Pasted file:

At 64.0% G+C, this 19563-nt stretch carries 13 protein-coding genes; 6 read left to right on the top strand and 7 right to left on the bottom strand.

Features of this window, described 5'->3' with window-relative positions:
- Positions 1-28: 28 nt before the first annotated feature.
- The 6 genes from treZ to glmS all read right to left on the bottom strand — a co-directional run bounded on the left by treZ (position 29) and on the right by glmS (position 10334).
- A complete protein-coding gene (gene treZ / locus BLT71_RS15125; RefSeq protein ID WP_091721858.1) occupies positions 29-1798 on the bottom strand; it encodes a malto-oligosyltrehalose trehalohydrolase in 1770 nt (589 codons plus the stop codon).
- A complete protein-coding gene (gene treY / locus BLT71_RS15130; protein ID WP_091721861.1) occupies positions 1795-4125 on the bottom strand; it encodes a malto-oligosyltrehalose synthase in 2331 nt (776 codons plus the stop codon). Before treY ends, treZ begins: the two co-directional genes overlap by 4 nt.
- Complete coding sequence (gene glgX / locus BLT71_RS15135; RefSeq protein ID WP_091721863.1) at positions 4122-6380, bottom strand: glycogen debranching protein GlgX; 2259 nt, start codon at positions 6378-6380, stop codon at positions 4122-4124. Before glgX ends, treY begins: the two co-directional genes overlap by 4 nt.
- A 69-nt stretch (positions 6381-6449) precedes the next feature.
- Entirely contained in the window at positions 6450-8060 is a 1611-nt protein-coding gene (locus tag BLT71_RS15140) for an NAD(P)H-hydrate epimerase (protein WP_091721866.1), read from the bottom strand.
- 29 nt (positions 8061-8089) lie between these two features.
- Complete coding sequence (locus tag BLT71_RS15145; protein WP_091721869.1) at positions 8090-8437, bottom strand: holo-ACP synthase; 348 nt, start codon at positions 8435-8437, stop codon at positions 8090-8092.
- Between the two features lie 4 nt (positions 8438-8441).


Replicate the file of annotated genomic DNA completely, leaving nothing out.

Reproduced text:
At 64.0% G+C, this 19563-nt stretch carries 13 protein-coding genes; 6 read left to right on the top strand and 7 right to left on the bottom strand.

Features of this window, described 5'->3' with window-relative positions:
- Positions 1-28: 28 nt before the first annotated feature.
- The 6 genes from treZ to glmS all read right to left on the bottom strand — a co-directional run bounded on the left by treZ (position 29) and on the right by glmS (position 10334).
- A complete protein-coding gene (gene treZ / locus BLT71_RS15125; RefSeq protein ID WP_091721858.1) occupies positions 29-1798 on the bottom strand; it encodes a malto-oligosyltrehalose trehalohydrolase in 1770 nt (589 codons plus the stop codon).
- A complete protein-coding gene (gene treY / locus BLT71_RS15130; protein ID WP_091721861.1) occupies positions 1795-4125 on the bottom strand; it encodes a malto-oligosyltrehalose synthase in 2331 nt (776 codons plus the stop codon). Before treY ends, treZ begins: the two co-directional genes overlap by 4 nt.
- Complete coding sequence (gene glgX / locus BLT71_RS15135; RefSeq protein ID WP_091721863.1) at positions 4122-6380, bottom strand: glycogen debranching protein GlgX; 2259 nt, start codon at positions 6378-6380, stop codon at positions 4122-4124. Before glgX ends, treY begins: the two co-directional genes overlap by 4 nt.
- A 69-nt stretch (positions 6381-6449) precedes the next feature.
- Entirely contained in the window at positions 6450-8060 is a 1611-nt protein-coding gene (locus tag BLT71_RS15140) for an NAD(P)H-hydrate epimerase (protein WP_091721866.1), read from the bottom strand.
- 29 nt (positions 8061-8089) lie between these two features.
- Complete coding sequence (locus tag BLT71_RS15145; protein WP_091721869.1) at positions 8090-8437, bottom strand: holo-ACP synthase; 348 nt, start codon at positions 8435-8437, stop codon at positions 8090-8092.
- Between the two features lie 4 nt (positions 8438-8441).